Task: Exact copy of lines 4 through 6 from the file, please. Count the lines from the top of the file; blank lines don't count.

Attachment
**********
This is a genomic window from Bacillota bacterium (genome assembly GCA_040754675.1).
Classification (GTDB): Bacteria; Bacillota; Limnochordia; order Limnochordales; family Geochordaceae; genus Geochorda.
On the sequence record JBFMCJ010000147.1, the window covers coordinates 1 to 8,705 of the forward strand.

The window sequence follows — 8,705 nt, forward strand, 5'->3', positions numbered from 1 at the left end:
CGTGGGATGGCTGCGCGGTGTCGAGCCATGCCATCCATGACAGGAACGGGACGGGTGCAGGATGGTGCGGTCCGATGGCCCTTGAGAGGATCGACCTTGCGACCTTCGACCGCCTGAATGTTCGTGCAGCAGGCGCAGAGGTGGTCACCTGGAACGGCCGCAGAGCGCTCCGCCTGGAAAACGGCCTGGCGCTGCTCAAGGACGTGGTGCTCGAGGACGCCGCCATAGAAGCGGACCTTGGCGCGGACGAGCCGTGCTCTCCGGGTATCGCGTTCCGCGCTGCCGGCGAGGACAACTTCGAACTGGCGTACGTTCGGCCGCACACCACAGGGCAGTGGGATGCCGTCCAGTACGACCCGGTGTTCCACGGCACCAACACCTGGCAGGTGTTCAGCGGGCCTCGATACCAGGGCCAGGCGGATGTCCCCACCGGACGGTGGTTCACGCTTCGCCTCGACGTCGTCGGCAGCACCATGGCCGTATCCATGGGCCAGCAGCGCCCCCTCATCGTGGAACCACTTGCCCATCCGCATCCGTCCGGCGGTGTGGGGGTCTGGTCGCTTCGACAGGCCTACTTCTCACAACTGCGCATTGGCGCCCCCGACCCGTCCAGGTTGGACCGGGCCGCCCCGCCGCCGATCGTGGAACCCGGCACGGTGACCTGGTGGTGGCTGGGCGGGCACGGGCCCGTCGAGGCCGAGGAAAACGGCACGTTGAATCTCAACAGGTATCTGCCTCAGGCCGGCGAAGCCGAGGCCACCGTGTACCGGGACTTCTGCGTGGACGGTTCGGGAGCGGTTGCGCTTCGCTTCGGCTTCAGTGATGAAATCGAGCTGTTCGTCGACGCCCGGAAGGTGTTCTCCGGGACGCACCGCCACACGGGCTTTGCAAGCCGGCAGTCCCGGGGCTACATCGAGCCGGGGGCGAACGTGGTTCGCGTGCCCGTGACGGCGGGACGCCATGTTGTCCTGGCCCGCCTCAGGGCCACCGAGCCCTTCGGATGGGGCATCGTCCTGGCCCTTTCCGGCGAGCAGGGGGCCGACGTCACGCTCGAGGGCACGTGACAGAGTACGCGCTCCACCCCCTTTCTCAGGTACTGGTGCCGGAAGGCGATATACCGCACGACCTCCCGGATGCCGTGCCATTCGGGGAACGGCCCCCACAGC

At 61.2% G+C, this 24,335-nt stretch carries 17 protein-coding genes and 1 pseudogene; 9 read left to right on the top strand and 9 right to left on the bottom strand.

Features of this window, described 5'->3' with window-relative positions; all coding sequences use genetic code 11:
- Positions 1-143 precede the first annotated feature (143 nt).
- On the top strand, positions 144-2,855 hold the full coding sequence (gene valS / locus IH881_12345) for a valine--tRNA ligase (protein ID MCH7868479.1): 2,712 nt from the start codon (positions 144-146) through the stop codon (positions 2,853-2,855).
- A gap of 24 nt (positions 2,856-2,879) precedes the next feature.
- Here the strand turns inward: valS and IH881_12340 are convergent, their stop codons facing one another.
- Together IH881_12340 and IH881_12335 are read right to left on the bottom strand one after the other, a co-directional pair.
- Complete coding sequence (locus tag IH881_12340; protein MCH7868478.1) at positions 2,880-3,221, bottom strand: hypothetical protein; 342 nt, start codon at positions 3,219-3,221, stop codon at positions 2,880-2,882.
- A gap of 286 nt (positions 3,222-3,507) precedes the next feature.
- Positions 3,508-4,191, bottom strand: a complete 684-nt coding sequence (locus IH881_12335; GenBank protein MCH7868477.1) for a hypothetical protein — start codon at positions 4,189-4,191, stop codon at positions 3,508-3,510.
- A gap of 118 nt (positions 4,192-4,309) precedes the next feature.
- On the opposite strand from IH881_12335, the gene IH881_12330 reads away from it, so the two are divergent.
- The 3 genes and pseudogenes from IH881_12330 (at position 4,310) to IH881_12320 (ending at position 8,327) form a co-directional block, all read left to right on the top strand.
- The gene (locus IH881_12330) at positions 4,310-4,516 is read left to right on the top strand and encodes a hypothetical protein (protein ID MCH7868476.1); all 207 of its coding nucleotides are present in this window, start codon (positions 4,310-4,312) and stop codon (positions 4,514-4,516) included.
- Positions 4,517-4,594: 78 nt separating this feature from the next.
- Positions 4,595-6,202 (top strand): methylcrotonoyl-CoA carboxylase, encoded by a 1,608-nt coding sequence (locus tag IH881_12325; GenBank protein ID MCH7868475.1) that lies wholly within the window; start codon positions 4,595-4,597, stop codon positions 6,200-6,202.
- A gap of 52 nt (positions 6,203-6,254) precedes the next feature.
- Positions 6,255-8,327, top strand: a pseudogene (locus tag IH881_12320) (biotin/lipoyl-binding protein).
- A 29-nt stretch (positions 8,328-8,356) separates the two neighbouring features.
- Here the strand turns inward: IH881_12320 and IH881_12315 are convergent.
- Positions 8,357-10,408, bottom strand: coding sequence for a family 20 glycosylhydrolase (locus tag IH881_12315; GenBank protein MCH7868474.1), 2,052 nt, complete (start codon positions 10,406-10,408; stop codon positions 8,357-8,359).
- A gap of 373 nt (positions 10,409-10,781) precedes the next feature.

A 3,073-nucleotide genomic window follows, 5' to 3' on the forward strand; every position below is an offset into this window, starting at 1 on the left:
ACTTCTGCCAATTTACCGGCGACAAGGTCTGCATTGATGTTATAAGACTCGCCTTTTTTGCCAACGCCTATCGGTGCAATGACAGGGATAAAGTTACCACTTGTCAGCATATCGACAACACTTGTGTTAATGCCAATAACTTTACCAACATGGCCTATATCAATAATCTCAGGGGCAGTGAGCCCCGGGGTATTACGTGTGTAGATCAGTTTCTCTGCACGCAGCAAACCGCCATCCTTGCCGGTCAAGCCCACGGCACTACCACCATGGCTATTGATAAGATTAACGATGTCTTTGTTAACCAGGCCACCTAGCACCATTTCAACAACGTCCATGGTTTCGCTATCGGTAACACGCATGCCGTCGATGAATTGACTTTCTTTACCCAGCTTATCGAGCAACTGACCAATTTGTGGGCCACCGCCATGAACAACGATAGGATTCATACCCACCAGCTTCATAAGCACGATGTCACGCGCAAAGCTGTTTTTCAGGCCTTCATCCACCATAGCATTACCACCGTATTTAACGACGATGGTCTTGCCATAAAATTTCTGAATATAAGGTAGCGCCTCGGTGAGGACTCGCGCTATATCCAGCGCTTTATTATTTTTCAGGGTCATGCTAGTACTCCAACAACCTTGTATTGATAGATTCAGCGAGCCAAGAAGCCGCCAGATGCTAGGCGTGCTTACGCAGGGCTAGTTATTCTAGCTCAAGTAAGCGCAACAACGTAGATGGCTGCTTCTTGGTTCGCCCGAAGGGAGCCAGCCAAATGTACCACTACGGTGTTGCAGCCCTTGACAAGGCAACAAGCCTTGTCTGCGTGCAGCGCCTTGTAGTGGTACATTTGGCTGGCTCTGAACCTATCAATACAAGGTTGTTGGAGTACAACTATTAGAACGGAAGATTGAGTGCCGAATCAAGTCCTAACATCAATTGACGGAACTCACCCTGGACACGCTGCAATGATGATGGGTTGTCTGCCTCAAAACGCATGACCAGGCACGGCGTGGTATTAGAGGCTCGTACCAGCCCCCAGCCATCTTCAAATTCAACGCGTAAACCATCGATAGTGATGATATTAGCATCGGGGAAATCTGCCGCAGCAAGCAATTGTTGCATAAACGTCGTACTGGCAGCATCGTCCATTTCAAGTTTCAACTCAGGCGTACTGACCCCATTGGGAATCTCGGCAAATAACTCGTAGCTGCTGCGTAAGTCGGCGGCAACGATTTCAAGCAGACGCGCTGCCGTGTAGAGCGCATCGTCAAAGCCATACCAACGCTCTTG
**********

The window sequence follows — 8,705 nt, forward strand, 5'->3', positions numbered from 1 at the left end:
CGTGGGATGGCTGCGCGGTGTCGAGCCATGCCATCCATGACAGGAACGGGACGGGTGCAGGATGGTGCGGTCCGATGGCCCTTGAGAGGATCGACCTTGCGACCTTCGACCGCCTGAATGTTCGTGCAGCAGGCGCAGAGGTGGTCACCTGGAACGGCCGCAGAGCGCTCCGCCTGGAAAACGGCCTGGCGCTGCTCAAGGACGTGGTGCTCGAGGACGCCGCCATAGAAGCGGACCTTGGCGCGGACGAGCCGTGCTCTCCGGGTATCGCGTTCCGCGCTGCCGGCGAGGACAACTTCGAACTGGCGTACGTTCGGCCGCACACCACAGGGCAGTGGGATGCCGTCCAGTACGACCCGGTGTTCCACGGCACCAACACCTGGCAGGTGTTCAGCGGGCCTCGATACCAGGGCCAGGCGGATGTCCCCACCGGACGGTGGTTCACGCTTCGCCTCGACGTCGTCGGCAGCACCATGGCCGTATCCATGGGCCAGCAGCGCCCCCTCATCGTGGAACCACTTGCCCATCCGCATCCGTCCGGCGGTGTGGGGGTCTGGTCGCTTCGACAGGCCTACTTCTCACAACTGCGCATTGGCGCCCCCGACCCGTCCAGGTTGGACCGGGCCGCCCCGCCGCCGATCGTGGAACCCGGCACGGTGACCTGGTGGTGGCTGGGCGGGCACGGGCCCGTCGAGGCCGAGGAAAACGGCACGTTGAATCTCAACAGGTATCTGCCTCAGGCCGGCGAAGCCGAGGCCACCGTGTACCGGGACTTCTGCGTGGACGGTTCGGGAGCGGTTGCGCTTCGCTTCGGCTTCAGTGATGAAATCGAGCTGTTCGTCGACGCCCGGAAGGTGTTCTCCGGGACGCACCGCCACACGGGCTTTGCAAGCCGGCAGTCCCGGGGCTACATCGAGCCGGGGGCGAACGTGGTTCGCGTGCCCGTGACGGCGGGACGCCATGTTGTCCTGGCCCGCCTCAGGGCCACCGAGCCCTTCGGATGGGGCATCGTCCTGGCCCTTTCCGGCGAGCAGGGGGCCGACGTCACGCTCGAGGGCACGTGACAGAGTACGCGCTCCACCCCCTTTCTCAGGTACTGGTGCCGGAAGGCGATATACCGCACGACCTCCCGGATGCCGTGCCATTCGGGGAACGGCCCCCACAGC

At 61.2% G+C, this 24,335-nt stretch carries 17 protein-coding genes and 1 pseudogene; 9 read left to right on the top strand and 9 right to left on the bottom strand.